Congratulations Chile! I am sure the student congress representatives will meet a myriad of challenges and provocations, but this is nevertheless an immense step.
Bulgaria, watch and learn. We grew up as the kids of the “transition era” and now that our country is going back to communism, dare I say fascism, we need political leaders who represent our struggles and know what needs to change.
During the Bubonic Plague, doctors wore these bird-like masks to avoid becoming sick. They would fill the beaks with spices and rose petals, so they wouldn’t have to smell the rotting bodies.
A theory during the Bubonic Plague was that the plague was caused by evil spirits. To scare the spirits away, the masks were intentionally designed to be creepy.
Mission fucking accomplished
Okay so I love this but it doesn’t cover the half of why the design is awesome and actually borders on making sense.
It wasn’t just that they didn’t want to smell the infected and dead, they thought it was crucial to protecting themselves. They had no way of knowing about what actually caused the plague, and so one of the other theories was that the smell of the infected all by itself was evil and could transmit the plague. So not only would they fill their masks with aromatic herbs and flowers, they would also burn fires in public areas, so that the smell of the smoke would “clear the air”. This all related to the miasma theory of contagion, which was one of the major theories out there until the 19th century. And it makes sense, in a way. Plague victims smelled awful, and there’s a general correlation between horrible septic smells and getting horribly sick if you’re around what causes them for too long.
You can see now that we’ve got two different theories as to what caused the plague that were worked into the design. That’s because the whole thing was an attempt by the doctors to cover as many bases as they could think of, and we’re still not done.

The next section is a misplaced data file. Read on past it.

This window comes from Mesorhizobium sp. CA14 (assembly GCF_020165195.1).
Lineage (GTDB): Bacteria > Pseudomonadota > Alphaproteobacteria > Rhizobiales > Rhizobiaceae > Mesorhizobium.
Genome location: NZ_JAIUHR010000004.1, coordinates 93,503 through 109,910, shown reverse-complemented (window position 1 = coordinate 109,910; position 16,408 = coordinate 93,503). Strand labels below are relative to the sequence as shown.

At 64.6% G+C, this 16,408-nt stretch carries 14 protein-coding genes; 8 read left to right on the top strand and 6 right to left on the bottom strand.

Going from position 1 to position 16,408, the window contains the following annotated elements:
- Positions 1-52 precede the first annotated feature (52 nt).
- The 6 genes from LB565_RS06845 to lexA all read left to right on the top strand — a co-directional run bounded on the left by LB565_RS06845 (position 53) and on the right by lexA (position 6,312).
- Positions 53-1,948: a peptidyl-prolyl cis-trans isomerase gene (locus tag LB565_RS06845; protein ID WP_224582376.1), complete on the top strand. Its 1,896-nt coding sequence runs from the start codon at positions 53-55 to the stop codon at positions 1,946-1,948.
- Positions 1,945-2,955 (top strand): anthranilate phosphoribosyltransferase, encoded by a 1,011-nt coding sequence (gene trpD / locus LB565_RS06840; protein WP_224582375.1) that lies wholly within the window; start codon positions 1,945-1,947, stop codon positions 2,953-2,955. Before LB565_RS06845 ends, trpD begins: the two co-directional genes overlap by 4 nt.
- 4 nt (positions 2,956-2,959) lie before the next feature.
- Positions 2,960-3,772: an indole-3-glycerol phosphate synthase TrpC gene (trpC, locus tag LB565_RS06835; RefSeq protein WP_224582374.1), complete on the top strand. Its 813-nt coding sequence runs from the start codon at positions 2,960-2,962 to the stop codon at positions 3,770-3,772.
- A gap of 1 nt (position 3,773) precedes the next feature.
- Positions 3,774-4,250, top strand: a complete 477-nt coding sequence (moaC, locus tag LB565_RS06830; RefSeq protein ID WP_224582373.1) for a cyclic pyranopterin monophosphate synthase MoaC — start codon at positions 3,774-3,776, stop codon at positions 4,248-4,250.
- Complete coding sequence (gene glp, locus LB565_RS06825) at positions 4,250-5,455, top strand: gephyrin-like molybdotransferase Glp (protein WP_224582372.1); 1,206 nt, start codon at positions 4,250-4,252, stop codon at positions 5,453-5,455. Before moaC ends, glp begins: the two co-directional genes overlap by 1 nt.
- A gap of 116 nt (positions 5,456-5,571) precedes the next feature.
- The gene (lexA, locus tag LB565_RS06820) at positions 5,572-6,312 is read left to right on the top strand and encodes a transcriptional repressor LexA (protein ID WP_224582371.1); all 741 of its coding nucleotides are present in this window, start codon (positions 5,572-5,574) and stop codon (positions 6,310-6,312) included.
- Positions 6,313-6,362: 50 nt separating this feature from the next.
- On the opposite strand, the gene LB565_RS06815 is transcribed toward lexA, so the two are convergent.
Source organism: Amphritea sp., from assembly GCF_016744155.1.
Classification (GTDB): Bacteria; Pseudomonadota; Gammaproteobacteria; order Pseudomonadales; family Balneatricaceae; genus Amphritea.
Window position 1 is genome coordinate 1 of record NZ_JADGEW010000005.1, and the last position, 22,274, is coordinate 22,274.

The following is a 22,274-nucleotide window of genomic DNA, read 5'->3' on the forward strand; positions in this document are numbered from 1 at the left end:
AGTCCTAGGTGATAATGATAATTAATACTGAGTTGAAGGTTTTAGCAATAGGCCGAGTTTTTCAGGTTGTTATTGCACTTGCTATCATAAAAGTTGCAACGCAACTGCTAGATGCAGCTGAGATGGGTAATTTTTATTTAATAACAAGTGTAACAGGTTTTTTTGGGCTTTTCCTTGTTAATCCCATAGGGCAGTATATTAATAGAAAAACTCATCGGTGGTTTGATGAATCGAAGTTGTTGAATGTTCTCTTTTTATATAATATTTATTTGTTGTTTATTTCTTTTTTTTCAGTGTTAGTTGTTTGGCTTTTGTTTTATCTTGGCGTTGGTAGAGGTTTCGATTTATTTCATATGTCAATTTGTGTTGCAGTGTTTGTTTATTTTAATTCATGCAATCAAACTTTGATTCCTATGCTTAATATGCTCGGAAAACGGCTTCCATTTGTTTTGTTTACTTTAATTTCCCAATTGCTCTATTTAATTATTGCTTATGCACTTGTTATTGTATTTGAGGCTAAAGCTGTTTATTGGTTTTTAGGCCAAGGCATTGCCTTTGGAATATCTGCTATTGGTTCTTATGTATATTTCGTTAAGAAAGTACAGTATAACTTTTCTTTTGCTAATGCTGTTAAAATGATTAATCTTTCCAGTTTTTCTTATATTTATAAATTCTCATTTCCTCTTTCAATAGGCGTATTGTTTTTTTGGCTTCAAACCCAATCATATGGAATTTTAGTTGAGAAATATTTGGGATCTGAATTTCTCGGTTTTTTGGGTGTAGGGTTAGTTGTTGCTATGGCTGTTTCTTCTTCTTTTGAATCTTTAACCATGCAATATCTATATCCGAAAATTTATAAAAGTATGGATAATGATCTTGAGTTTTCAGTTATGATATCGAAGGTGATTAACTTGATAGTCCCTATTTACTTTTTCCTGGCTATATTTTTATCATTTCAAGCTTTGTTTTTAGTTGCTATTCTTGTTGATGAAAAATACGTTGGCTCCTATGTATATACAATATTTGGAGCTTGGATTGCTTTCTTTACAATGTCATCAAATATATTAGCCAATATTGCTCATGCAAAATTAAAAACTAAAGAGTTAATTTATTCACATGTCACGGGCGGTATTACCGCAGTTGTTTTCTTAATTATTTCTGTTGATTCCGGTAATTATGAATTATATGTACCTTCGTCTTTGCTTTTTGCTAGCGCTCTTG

The glass eyepieces. They were either darkened or red, not something you generally want to have to contend with when examining patients. But the plague might be spread by eye contact via the evil eye, so best to ward that off too.
The illustration shows a doctor holding a stick. This was an examination tool, that helped the doctors keep some distance between themselves and the infected. They already had gloves on, but the extra level of separation was apparently deemed necessary. You could even take a pulse with it. Or keep people the fuck away from you, which was apparently a documented use.
Finally, the robe. It’s not just to look fancy, the cloth was waxed, as were all of the rest of their clothes. What’s one of the properties of wax? Water-based fluids aren’t absorbed by it. This was the closest you could get to a sterile, fully protecting garment back then. Because at least one person along the line was smart enough to think “Gee, I’d really rather not have the stuff coming out of those weeping sores anywhere on my person”.
So between all of these there’s a real sense that a lot of real thought was put into making sure the doctors were protected, even if they couldn’t exactly be sure from what. They worked with what information they had. And frankly, it’s a great design given what was available! You limit exposure to aspirated liquids, limit exposure to contaminated liquids already present, you limit contact with the infected. You also don’t give fleas any really good place to hop onto. That’s actually useful.
Beyond that, there were contracts the doctors would sign before they even got near a patient. They were to be under quarantine themselves, they wouldn’t treat patients without a custodian monitoring them and helping when something had to be physically contacted, and they would not treat non-plague patients for the duration. There was an actual system in place by the time the plague doctors really became a thing to make sure they didn’t infect anyone either.
These guys were the product of the scientific process at work, and the scientific process made a bitchin’ proto-hazmat suit. And containment protocols!
this was on ghost adventures imjustsayin
A photo by Liu Heung Shing, featuring a young couple hiding beneath a bridge in 1989 when Beijing had been placed under Martial Law.